‘Passive’ income requires ‘active’ involvement!

Published: August 1, 2015 at 9:17 am

Last Updated on

After reading well-spun yarn like ‘Rich Dad, Poor Dad’, many start talking about the importance of financial independence and passive income. There is no free lunch in the universe and there is no such thing called ‘passive’ income. A look at some well-known passive income ‘streams’ and what it takes to make them count.

Income from rental property

If you are earning rental income from ancestral property which you naturally inherited (without litigation etc.) then it is sheer luck. It is perhaps passive, but it unplanned. So does not count.

If you have purchased a property in the hope of generating income, would it count as passive?

If the property was purchased with a loan, then until it is closed out, there is nothing passive about the rental income. After the loan is closed, assuming regular tenants are available, the income is passive. So passive that the rental yield after (or before) taxes and adjusted for inflation will steadily remain close to zero.

The real cost of generating such passive income will be felt only years later, when the landlord does not want to sell the property and leave it as an estate to heirs.

Income from talent

You have a special talent (eg. writing, photography, baking) which is not (directly) involved in your day job. Perhaps you can derive an income from it, ‘on the side’? Would it count as passive?

Unless you are a J. K Rowling or an Uderzo, or Stan Lee, you cannot hope to generate continuous income from work done in the past.  Perhaps you might have a large stack of unpublished material which could be gradually monetized. Those are lucky accidents.  Does not count.

You need to work your talent continuously in order to derive regular income.

Income from blogging

Many people start a blog to make money. Which is like putting the cart before the horse. To make money from a blog, one needs to find a suitable niche (popularity is irrelevant. In fact rare niches are better). The blogger must have expertise in that niche(which is often ignored) , must blog frequently, be mindful of search engine optimization techniques, site speed, answer comments etcetera. Most important of all, the blogger must have the enthusiasm to churn out regular content.

Assuming all of the above is a given, there are many ways to generate income from a blog.

Google Adsense Big brother google has an ad program where readers will have to click on the ads for the blogger to generate money. This July,freefincal crossed 1.5L monthly page views(not spectacular, but decent). Suppose only 1% of those readers click on the ads (which typically point to ‘best’ stocks, mutual funds, term plan etc.) and if each click pays about 0.1- 0.25 USD, the monthly earning will be about 150-375 USD or about Rs. 10,000- 24,000.

If you are thinking, ‘that is not bad’, please recognize the effort it takes each month to make that much. If I took a break from blogging for  a month, the income could drop significantly. If you think ‘that is not enough’, imagine the effort it will take to improve earnings. If you are thinking one can earn ‘passive’ income by setting up a website or a blog, think again. It may be possible for some niches and by some people. They are exceptions. but most people would struggle.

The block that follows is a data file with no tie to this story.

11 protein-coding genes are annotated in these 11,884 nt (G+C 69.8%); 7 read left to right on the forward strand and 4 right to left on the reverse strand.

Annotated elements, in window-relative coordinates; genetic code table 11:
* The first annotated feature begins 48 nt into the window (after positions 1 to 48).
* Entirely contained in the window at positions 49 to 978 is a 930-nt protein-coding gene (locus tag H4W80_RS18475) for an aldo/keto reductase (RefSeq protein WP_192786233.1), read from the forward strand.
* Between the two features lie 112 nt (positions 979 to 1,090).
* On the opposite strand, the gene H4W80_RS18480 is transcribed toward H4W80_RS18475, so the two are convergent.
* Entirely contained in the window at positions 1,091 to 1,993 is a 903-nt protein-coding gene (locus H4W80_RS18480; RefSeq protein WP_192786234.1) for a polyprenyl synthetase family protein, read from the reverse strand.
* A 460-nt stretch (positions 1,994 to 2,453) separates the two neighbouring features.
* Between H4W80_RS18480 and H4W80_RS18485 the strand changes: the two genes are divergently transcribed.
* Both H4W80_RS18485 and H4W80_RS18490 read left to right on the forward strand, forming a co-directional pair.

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Hosting ads Once your blogs Alexa rank heads close to the 1,00,000 mark, advertisers will request you to host ads for a fee.  I don’t know about the rates (I always say no), but I do know that, they will not renew their contract if the traffic reduces.

Therefore, a site constantly updated with topical content is crucial for ad revenue.  While writing such content, if there is a drop in quality, there could be a drop in readership!

Affiliate links This is the new menace. Affiliate links are everywhere. If not done right, it is a sure shot way to drive away the audience. Manish Chauhan recently learned it the hard way. Very few people can manage to sound professional while earning from affiliate links, which will take quite a bit of effort for such income to be significant. If you think, all you need to do is to write a ‘review’ with an affiliate link is that needs to be done, think again. Very few people can pull that off.

Also, many do not realize that successful website owners or bloggers make a big chunk of money from offline activities. The website only serves for lead generation (more on this later).


Income from financial instruments

I do not wish to discuss avenues like an income ladder (with FDs) or annuities which are used to generate passive income in retirement. That is a deliberate effort on out part to generate income from a corpus.

What about dividends from stocks, is that passive? Not really. You cannot close your eyes on the health of the underlying business. You may need to make tactical calls wrt  those holdings. So don’t think it is all that passive.

Passive income cannot provide you inflation protected income in retirement.

Income from network marketing

I could not believe how many Indian bloggers list this (MLM) as a valid passive income idea.  Recipe for disaster.

Passive income is a misnomer!

Let us face it, there is no such thing as passive income unless we are lucky or extremely talent so that our work will stand the test of time.  Standard ways or generating income are anything but passive. Call it a supplemental income if you will, but let us please not call it passive.